Monday, June 20, 2016

How Rubio Got To ‘Maybe’

He has until June 24 to change his mind and enter the Senate race.

By Alexis Levinson 
The National Review
June 20, 2016

It was May 12 when Marco Rubio made a seemingly offhand comment to reporters in the capitol. The conversation had turned to Rubio’s plan not to seek re-election, and a reporter offered that he still had time to change his mind. “June 24,” Rubio responded as he walked away, citing the deadline to file for entry in the race.

“That’s when I called Jolly and said, ‘Hey, David, he’s getting in,’” says Max Goodman, Representative David Jolly’s campaign manager. Jolly was a candidate for Rubio’s Senate seat until Friday, when he announced he would instead run for reelection to his House seat.

Jolly’s camp is by no means a part of Rubio’s inner circle, but Goodman thought he saw the writing on the wall: There was the fact that Rubio had held fundraisers for lieutenant governor Carlos Lopez-Cantera, his friend and favored replacement, but had never formally endorsed him. Lopez-Cantera, struggling to raise money and trailing in the polls, could have used the boost.

Then were also the stories that appeared in early May about Rubio’s enthusiastic return to the Senate after his presidential bid: “Rubio Learns to Love the Senate,” wrote Politico, while the Miami Herald penned, “The Political Rehabilitation of Marco Rubio.”

Goodman was not alone in his suspicions that this was a coordinated series of developments designed to pave the way for Rubio to reverse course and seek re-election. Republicans, at least in retrospect, now see an effort to keep Rubio’s options open, if not by the senator’s allies then at least by others, including members of Republican leadership on Capitol Hill, who believe he provides them their best shot at keeping his seat. So while Rubio went from a definitive “no” to a strong “maybe,” seemingly in just four days, it was in reality a turn of events much longer in the making.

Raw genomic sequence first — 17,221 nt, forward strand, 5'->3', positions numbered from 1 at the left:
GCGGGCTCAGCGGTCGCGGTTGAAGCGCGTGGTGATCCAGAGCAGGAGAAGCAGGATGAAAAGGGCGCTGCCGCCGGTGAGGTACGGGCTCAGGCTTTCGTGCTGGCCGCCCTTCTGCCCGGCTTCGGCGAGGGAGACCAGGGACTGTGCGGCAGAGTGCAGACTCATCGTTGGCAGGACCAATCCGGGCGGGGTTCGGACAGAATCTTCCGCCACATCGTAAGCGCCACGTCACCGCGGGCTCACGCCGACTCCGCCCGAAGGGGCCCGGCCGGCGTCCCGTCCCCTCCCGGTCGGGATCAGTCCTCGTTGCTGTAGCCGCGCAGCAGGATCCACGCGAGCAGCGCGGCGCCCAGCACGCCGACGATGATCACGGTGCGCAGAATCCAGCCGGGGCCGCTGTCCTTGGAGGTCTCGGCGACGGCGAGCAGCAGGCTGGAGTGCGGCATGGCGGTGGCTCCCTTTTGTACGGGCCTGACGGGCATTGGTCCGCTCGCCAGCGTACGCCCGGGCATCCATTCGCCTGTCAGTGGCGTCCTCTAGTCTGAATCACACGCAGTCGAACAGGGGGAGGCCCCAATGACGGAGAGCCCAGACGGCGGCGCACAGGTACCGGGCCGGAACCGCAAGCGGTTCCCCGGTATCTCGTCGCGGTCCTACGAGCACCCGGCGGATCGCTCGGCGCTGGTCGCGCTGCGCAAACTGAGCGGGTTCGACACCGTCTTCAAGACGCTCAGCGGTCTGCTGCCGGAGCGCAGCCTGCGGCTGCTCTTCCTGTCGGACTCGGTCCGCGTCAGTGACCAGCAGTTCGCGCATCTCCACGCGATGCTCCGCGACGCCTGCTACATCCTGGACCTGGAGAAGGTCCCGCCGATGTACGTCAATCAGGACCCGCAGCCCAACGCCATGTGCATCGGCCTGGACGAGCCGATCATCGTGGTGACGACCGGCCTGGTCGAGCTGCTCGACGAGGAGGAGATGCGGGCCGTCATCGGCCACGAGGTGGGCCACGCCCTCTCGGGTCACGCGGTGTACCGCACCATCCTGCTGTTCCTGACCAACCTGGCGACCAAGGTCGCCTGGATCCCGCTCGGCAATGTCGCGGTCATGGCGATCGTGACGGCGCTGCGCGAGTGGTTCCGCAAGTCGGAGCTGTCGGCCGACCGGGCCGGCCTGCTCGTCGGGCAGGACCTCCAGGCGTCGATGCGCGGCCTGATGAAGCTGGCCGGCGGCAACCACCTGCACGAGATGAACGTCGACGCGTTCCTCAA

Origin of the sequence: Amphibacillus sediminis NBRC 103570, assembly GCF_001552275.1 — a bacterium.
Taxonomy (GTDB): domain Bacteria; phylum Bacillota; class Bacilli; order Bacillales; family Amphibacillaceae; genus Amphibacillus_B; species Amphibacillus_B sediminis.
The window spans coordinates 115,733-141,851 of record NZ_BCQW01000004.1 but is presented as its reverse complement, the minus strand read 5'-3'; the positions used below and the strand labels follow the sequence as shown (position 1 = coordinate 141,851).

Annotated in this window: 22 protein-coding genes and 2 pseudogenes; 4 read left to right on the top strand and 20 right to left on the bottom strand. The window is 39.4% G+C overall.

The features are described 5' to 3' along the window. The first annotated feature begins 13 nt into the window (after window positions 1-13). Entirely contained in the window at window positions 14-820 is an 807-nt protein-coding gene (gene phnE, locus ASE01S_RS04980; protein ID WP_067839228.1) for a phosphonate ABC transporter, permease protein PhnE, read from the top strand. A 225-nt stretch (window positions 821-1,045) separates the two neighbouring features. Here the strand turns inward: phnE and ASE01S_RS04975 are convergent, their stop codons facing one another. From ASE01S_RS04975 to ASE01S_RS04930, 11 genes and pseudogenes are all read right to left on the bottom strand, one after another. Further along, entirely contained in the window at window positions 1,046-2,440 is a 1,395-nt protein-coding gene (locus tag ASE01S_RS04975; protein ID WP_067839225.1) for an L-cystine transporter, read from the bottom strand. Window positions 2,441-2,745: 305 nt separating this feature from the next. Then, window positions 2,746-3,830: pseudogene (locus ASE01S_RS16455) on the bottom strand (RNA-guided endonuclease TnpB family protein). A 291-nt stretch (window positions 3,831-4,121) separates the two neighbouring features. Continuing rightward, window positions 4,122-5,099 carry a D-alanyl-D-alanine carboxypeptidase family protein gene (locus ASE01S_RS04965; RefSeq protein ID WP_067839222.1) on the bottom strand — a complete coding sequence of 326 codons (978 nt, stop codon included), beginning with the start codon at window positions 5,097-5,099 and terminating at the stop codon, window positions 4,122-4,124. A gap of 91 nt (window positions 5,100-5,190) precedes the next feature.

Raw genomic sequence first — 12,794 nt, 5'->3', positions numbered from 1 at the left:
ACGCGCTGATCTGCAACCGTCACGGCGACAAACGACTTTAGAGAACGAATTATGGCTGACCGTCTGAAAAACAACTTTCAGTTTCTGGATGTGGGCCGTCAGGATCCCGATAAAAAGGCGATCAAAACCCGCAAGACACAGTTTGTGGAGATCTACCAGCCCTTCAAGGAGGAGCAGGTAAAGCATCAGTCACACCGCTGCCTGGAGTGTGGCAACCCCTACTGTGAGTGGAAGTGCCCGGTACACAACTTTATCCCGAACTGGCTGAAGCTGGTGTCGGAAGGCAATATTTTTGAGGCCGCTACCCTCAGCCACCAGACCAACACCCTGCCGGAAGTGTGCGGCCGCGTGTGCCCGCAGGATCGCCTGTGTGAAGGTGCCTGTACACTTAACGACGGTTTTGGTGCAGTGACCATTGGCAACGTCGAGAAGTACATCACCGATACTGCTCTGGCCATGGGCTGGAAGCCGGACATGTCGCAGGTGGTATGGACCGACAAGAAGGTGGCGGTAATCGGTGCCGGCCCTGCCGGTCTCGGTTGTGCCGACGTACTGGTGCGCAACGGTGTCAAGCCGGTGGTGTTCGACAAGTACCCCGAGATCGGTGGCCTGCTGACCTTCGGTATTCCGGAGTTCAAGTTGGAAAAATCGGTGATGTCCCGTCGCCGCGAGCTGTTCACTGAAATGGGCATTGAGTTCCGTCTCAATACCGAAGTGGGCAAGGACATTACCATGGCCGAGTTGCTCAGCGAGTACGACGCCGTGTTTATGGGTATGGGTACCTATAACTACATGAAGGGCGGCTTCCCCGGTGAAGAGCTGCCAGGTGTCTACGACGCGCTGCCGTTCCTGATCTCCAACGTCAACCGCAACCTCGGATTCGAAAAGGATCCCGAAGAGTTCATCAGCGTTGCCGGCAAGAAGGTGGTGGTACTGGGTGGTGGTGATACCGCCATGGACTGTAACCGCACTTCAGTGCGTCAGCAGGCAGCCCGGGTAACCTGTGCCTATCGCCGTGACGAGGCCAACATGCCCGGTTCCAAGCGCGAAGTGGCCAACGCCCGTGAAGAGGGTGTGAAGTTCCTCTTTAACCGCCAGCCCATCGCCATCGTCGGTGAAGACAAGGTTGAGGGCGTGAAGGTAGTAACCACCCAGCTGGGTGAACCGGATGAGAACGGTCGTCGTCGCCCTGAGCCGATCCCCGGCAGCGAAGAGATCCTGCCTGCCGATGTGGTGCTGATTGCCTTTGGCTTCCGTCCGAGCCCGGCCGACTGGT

The effort to lure Rubio into the race began in earnest in late April and played out on multiple fronts. There were public entreaties by those in Senate majority leader Mitch McConnell’s orbit, who were quickly joined by several of Rubio’s Senate colleagues and by his political allies in Florida. But there were also private meetings with Mitch McConnell and the executive director of the National Republican Senatorial Committee (NRSC).

Rubio is mulling his own trajectory and his party’s, trying to decide how he can most effectively make a mark on the GOP’s future. He has repeatedly expressed frustration with his inability to make a difference from the Senate. Republican allies expect he will seek the presidency again in the near future, and it’s unclear whether four years toiling in the upper chamber during a potential Clinton administration would best position him to win the party’s nomination in 2020. Readying himself for another presidential bid from outside the political arena would present its own challenges. These are the matters that Rubio has undoubtedly been discussing with allies and with his family over the past several days.

According to a source, NRSC executive director Ward Baker first approached Rubio at the end of April. He also started calling senators and close confidants of Rubio, asking them to talk to him about running. Rubio was reluctant. But there was reason for interested parties to keep pressing him. Several polls conducted by the NRSC starting the first week of May determined that not one of the five candidates then running to replace Rubio had broken out of the pack. All were tied with or losing to the likely Democratic nominee, Patrick Murphy. And then there was Rubio: “He was not only in good shape,” says a Republican Senate operative who saw one of the polls, “but he blew Murphy out of the water.”